Part of the responsibility you take on by carrying, or having a firearm for protection is to continue to develop your skill-set, and problem solving capabilities. Our Defensive Handgun courses focus on the advanced tactics and dynamic use of your gun in defensive situations; whether that be inside or out of your home, it is always important to have the training and skills to come out on top.
Midwest Carry Academy offers 3 advanced courses, Defensive Handgun 1, 2 and 3. These courses build upon each other to empower our students to protect themselves, and their families. Defensive Handgun 1 covers everything from the real world application of the 3 fundamentals to drawing from concealment to shooting from different positions. This is a great place to start for anyone and for a limited time only, classes start at just $99 (regularly $125) when you enter the code “defense” at checkout. Click to sign up today!Posted in 2nd amendment, ccw courses, Midwest Carry Academy, Permit to Carry MN Laws, Uncategorized | Tagged firearm education, Midwest Carry, MN, permit to carry | Comments Off March 1, 2013
If you’ve had the chance to take our Conceal and Carry Minnesota Course (also referred as Permit to Carry Class) you’ve learned that in Minnesota you do not need to conceal your gun, but you have the option to carry in plain view of everyone. Even though this is allowed in Minnesota we advocate for concealed carry in our classes for two main reasons.
First, there’s the social implications. Let’s say you want to spend a beautiful Saturday afternoon taking a walk on the stone arch bridge… while prominently displaying your Dirty Harry .44 Magnum on your hip. Well, it’s not going to take long for the sweet old lady on the park bench to grab her purse, whip out her cell phone and call 911. When the dispatcher hears that there’s a man with a gun in a prominent area with high pedestrian traffic, you can bet more than a few police officers will we sent to contain the situation. You’re not doing anything wrong, but you’re going to be explaining that for a while to about a dozen Law Enforcement Officers who are less than amused with your lack of discretion.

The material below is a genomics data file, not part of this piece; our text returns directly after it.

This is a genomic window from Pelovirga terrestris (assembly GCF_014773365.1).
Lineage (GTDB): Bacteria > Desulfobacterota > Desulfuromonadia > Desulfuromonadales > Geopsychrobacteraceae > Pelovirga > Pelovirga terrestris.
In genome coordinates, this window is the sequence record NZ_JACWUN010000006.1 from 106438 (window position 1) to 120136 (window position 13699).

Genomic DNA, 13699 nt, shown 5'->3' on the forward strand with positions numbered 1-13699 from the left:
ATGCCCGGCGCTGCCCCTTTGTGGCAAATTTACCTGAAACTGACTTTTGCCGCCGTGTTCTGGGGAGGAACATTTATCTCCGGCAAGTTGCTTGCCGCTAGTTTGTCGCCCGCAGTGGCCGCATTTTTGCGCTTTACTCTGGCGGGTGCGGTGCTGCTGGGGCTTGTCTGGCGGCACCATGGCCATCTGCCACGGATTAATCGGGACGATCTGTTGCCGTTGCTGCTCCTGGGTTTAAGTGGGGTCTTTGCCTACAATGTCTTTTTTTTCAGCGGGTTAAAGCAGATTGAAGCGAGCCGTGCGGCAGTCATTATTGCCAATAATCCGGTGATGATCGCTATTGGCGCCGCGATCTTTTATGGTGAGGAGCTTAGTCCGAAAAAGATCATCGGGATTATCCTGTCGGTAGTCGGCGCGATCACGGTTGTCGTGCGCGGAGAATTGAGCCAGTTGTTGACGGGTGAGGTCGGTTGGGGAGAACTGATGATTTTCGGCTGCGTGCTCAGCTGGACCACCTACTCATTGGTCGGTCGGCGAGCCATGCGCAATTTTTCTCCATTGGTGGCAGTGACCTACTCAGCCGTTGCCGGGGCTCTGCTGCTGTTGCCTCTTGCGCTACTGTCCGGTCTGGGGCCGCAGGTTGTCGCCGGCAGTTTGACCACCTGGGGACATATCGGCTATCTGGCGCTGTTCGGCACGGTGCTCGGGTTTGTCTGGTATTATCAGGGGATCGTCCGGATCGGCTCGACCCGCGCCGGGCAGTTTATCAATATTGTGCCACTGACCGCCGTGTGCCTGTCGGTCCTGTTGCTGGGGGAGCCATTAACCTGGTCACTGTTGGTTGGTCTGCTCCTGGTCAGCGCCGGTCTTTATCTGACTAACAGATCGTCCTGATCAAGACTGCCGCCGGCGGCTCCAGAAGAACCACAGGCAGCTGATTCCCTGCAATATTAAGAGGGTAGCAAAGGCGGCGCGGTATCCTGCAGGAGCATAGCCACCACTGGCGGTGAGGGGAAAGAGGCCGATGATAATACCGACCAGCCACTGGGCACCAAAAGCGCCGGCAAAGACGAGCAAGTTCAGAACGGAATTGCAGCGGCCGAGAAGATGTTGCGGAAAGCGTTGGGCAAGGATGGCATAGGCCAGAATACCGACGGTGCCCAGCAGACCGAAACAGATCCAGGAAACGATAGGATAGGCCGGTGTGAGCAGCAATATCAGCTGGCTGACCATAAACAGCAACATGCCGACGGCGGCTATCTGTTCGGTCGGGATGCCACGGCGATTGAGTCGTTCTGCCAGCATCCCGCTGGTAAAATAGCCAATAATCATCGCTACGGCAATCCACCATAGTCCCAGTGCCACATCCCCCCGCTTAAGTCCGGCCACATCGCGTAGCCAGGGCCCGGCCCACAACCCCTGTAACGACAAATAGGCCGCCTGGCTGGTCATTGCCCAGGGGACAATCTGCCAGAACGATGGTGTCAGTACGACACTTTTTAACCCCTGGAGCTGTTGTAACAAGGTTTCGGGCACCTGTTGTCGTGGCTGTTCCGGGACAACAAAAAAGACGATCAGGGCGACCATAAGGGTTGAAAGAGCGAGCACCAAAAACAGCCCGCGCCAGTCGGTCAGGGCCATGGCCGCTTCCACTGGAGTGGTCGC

You’re no threat to public safety, but the police will respond to that phone call assuming the worst. And as long as we’re assuming the worst, KARE11 has shown up to find out why SWAT has cordoned off a very public area, and the police scanner is going wild with every unit in a 14-block radius heading straight for you. Today you’ve made no friends for the right to carry. You won’t get in legal trouble for all this, but you have ruined your afternoon, distracted police officers who probably had something better to do, and you’ve been a poor ambassador for gun rights and the second amendment.
In short, it’s just not socially acceptable in Minneapolis (or much of Minnesota) to open carry. And while the above scenario might not happen to you, it just as easily could. Depending on where you go, it’s more a matter of “when,” rather than “if” you’ll have the cops stuck on you.
Reason two: The Tactical Implications. I once talked to a Permit to Carry holder who said that he chose to open carry to get people used to seeing a gun, and demonstrate to them that a legal permit holder exercising his (or her) right to carry is nothing to be afraid of. In our conceal and carry course we aim (pun intended) to teach students how to survive lethal encounters and not how to attempt to change the culture of their state. This is why at Midwest Carry Academy we advocate for concealed carry.
Ultimately we can break it down to this: As a private citizen, guns are for defense, not deterrence. As an armed citizen, you’ve chosen to refuse to be a victim. But there’s a big difference between on-duty FBI Field Agent and armed citizen. Your role is purely a defensive one, so that is what you’re trained for. If you happen to be in the wrong place at the wrong time, chances are your reflexes wont be as fast as an armed criminal dripping with adrenaline. If you’re open carrying, he’s going to see the gun on your hip before you even look up from the vending machine. It’s not easy to catch a professional off-guard, but in this moment, you’re not a professional—and you’re not on your guard. It’ll be too late. It’s better to let the bad guy think you’re no threat until you’re ready (or have no choice) to use your last and most lethal line of defense. You’d much rather catch him off guard in this situation—and give yourself the most options for a safe outcome!Uncategorized | Comments Off ← Older posts